Some have said that China pursues a mercantilist economic policy. Russia pursues a policy based on protectionism, according to which international trade is not a "win-win" game but a zero-sum game: surplus countries get richer at the expense of deficit countries.
|Sources: Eurostat 2016 · |
Country Example: Armenia
In March 2019, Armenia recorded a Trade deficit of 203.90 USD Million. For the last two decades, the Armenian Trade balance has been negative, reaching the all time high of -33.98 USD Million in August, 2003. The reason of trade deficit is because Armenia's foreign trade is limited due to landlocked location and border disputes with Turkey and Azerbaijan, from the west and east sides respectively. The situation results in the country's usual report of high trade deficits. 
Views on economic impact
The notion that bilateral trade deficits are bad in and of themselves is overwhelmingly rejected by trade experts and economists. According to the IMF trade deficits can cause a balance of payments problem, which can affect foreign exchange shortages and hurt countries. On the other hand, Joseph Stiglitz points out that countries running surpluses exert a "negative externality" on trading partners, and pose a threat to global prosperity, far more than those in deficit. Ben Bernanke argues that "persistent imbalances within the euro zone are... unhealthy, as they lead to financial imbalances as well as to unbalanced growth. The fact that Germany is selling so much more than it is buying redirects demand from its neighbors (as well as from other countries around the world), reducing output and employment outside Germany."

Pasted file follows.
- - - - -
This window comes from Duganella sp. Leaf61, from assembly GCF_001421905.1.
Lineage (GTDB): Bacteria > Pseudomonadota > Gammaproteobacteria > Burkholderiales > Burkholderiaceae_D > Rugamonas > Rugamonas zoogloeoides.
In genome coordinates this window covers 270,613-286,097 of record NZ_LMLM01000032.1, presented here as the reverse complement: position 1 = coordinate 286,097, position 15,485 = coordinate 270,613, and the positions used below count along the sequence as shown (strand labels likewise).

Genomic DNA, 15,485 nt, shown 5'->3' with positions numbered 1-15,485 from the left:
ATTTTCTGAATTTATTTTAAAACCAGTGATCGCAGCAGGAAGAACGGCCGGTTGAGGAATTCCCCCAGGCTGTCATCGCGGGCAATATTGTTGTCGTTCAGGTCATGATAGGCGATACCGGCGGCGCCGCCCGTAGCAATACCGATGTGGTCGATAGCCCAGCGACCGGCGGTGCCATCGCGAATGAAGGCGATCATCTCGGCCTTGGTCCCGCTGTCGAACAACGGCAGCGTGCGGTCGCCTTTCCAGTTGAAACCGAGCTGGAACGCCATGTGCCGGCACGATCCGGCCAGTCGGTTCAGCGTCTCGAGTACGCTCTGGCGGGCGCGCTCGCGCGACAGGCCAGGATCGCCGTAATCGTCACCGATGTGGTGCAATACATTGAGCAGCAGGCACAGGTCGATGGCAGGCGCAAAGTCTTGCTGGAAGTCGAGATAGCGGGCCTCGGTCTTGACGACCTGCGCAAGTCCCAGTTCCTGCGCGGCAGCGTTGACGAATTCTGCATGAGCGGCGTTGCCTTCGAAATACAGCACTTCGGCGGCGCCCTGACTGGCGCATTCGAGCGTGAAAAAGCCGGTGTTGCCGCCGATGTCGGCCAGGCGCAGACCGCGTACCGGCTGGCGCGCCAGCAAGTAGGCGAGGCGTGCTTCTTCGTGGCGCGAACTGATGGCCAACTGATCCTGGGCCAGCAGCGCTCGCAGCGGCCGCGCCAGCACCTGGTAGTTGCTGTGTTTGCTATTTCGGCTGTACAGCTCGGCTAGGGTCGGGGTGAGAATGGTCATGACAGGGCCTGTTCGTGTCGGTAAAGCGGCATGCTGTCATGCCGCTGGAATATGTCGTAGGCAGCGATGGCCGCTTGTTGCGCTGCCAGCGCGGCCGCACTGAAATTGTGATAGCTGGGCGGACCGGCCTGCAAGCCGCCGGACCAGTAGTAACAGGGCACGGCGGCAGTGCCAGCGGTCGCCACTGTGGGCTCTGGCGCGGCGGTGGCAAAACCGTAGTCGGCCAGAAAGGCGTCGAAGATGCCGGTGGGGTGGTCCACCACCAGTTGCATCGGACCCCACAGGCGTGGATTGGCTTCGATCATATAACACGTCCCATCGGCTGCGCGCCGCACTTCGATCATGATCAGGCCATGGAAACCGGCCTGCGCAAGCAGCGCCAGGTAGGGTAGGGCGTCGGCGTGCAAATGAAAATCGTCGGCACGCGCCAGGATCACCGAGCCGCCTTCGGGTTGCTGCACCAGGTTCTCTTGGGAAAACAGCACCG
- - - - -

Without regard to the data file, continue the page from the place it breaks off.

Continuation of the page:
A 2018 National Bureau of Economic Research paper by economists at the International Monetary Fund and University of California, Berkeley, found in a study of 151 countries over 1963-2014 that the imposition of tariffs had little effect on the trade balance.
Adam Smith on the balance of trade
"In the foregoing part of this chapter I have endeavoured to show, even upon the principles of the commercial system, how unnecessary it is to lay extraordinary restraints upon the importation of goods from those countries with which the balance of trade is supposed to be disadvantageous. Nothing, however, can be more absurd than this whole doctrine of the balance of trade, upon which, not only these restraints, but almost all the other regulations of commerce are founded. When two places trade with one another, this [absurd] doctrine supposes that, if the balance be even, neither of them either loses or gains; but if it leans in any degree to one side, that one of them loses and the other gains in proportion to its declension from the exact equilibrium." (Smith, 1776, book IV, ch. iii, part ii)